More pleasingly, its torquey 2.2-litre turbodiesel – producing 20bhp more in this updated car – is agreeably unobtrusive until the upper reaches of the rev range, and provides ample grunt off the mark. Poise and pace, you understand, are not what we’re here for, but onward progress is not the clattering, teeth-grinding chore it might be in a similarly powered pick-up truck, for example, and with 33mpg showing after a 40-mile motorway schlep – it is rather less hard on the wallet, too.
The new gearbox is worthy of merit, too; it changes snappily and sensibly, never lingering too long on the cusp of a ratio – as can so often be a pitfall of these low-end-oriented diesel powertrains.
The Ssangyong’s plethora of cabin niceties – especially those that come with top-spec Ultimate trim – don’t lend themselves to the ‘hose-down and forget about it’ lifestyle to which this sort of utilitarian SUV is so often subjected, but they do help to give a degree of panache to what is otherwise a car that goes much bigger on practicality than it does prestige. The seats, for example, are of the nappa leather variety (ventilated and electrically adjustable, at that), there’s LED mood lighting and the dashboard padding is gratifyingly soft to the touch.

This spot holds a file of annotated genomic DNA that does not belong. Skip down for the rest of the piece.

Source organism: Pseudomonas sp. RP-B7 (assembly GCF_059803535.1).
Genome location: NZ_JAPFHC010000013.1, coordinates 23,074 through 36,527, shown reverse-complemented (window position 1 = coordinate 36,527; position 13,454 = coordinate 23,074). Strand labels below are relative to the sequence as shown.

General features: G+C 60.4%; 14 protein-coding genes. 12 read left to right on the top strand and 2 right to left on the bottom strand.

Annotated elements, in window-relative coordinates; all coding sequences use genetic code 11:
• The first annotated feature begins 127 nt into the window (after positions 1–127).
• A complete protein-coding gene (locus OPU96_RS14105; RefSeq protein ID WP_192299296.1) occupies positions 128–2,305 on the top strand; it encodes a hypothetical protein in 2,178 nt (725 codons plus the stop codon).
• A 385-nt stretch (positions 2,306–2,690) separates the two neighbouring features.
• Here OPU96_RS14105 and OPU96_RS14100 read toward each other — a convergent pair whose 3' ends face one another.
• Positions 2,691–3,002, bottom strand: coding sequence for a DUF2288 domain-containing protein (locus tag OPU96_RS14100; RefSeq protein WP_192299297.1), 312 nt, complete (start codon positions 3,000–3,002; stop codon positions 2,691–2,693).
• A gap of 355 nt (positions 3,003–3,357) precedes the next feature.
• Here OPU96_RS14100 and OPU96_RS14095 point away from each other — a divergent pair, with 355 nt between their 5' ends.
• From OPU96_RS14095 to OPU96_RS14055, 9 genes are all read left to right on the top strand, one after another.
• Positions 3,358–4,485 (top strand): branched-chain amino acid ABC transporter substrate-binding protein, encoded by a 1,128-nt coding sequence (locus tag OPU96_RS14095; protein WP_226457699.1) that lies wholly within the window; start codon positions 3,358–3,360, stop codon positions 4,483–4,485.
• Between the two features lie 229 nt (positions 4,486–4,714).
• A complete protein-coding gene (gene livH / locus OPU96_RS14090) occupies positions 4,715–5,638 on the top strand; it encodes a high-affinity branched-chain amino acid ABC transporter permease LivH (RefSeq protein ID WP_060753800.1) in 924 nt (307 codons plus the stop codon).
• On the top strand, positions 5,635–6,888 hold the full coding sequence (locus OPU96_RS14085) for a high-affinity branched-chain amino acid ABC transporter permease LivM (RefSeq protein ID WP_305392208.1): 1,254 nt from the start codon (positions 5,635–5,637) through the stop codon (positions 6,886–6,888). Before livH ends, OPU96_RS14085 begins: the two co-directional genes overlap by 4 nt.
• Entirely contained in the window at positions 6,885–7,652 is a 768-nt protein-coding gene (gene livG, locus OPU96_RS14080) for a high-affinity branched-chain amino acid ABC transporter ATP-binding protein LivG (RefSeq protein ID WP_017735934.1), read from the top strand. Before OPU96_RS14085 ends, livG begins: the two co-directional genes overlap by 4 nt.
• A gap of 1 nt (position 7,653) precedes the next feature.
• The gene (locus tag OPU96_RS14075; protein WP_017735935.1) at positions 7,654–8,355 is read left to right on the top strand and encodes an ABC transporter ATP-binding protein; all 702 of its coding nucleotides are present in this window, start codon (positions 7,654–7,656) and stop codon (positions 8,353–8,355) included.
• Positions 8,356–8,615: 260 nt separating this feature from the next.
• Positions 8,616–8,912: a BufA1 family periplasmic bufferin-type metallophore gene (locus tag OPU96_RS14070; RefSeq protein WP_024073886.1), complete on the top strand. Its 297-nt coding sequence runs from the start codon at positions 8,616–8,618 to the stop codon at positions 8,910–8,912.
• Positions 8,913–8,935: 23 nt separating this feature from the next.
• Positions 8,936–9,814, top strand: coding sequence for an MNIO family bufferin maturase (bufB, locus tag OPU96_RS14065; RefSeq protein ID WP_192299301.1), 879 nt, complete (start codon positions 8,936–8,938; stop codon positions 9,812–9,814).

Add to that an infotainment offering far more intuitive and capable than a good few mainstream alternatives, and the fact that you could park a Toyota Aygo (lengthways) between each row of seats, and it’s hard to deny the Rexton’s appeal as a wholly usable, and even premium-feeling, family bus. Sure, there are a couple of quirks you might not find on, say, a Toyota Highlander (the controls for the dual-zone climate control seemed to be reversed on our test car, the Bluetooth simply would not play ball and the passenger seat adjustment controls are inexplicably mounted where only the driver could reach them), but nothing that would truly muddy the ownership experience.